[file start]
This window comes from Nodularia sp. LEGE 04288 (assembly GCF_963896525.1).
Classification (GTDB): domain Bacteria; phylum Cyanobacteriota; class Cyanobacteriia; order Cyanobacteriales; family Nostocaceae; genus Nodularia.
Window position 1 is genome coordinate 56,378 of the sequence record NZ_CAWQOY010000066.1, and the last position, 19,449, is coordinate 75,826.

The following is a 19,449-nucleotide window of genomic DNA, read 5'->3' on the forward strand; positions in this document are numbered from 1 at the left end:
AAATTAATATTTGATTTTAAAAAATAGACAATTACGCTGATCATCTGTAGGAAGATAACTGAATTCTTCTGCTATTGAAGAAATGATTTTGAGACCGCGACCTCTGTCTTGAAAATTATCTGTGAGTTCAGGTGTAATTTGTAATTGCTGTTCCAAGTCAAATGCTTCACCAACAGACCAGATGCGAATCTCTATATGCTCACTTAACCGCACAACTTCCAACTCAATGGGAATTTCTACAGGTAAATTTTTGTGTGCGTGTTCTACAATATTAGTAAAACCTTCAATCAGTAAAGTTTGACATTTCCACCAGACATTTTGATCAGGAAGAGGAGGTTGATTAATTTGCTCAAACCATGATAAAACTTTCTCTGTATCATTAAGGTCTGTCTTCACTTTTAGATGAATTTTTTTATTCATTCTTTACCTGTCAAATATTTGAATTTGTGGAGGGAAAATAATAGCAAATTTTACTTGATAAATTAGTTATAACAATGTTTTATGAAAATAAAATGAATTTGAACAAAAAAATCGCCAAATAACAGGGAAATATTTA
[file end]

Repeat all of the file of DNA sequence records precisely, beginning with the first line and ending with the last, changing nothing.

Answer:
This window comes from Nodularia sp. LEGE 04288 (assembly GCF_963896525.1).
Classification (GTDB): domain Bacteria; phylum Cyanobacteriota; class Cyanobacteriia; order Cyanobacteriales; family Nostocaceae; genus Nodularia.
Window position 1 is genome coordinate 56,378 of the sequence record NZ_CAWQOY010000066.1, and the last position, 19,449, is coordinate 75,826.

The following is a 19,449-nucleotide window of genomic DNA, read 5'->3' on the forward strand; positions in this document are numbered from 1 at the left end:
AAATTAATATTTGATTTTAAAAAATAGACAATTACGCTGATCATCTGTAGGAAGATAACTGAATTCTTCTGCTATTGAAGAAATGATTTTGAGACCGCGACCTCTGTCTTGAAAATTATCTGTGAGTTCAGGTGTAATTTGTAATTGCTGTTCCAAGTCAAATGCTTCACCAACAGACCAGATGCGAATCTCTATATGCTCACTTAACCGCACAACTTCCAACTCAATGGGAATTTCTACAGGTAAATTTTTGTGTGCGTGTTCTACAATATTAGTAAAACCTTCAATCAGTAAAGTTTGACATTTCCACCAGACATTTTGATCAGGAAGAGGAGGTTGATTAATTTGCTCAAACCATGATAAAACTTTCTCTGTATCATTAAGGTCTGTCTTCACTTTTAGATGAATTTTTTTATTCATTCTTTACCTGTCAAATATTTGAATTTGTGGAGGGAAAATAATAGCAAATTTTACTTGATAAATTAGTTATAACAATGTTTTATGAAAATAAAATGAATTTGAACAAAAAAATCGCCAAATAACAGGGAAATATTTA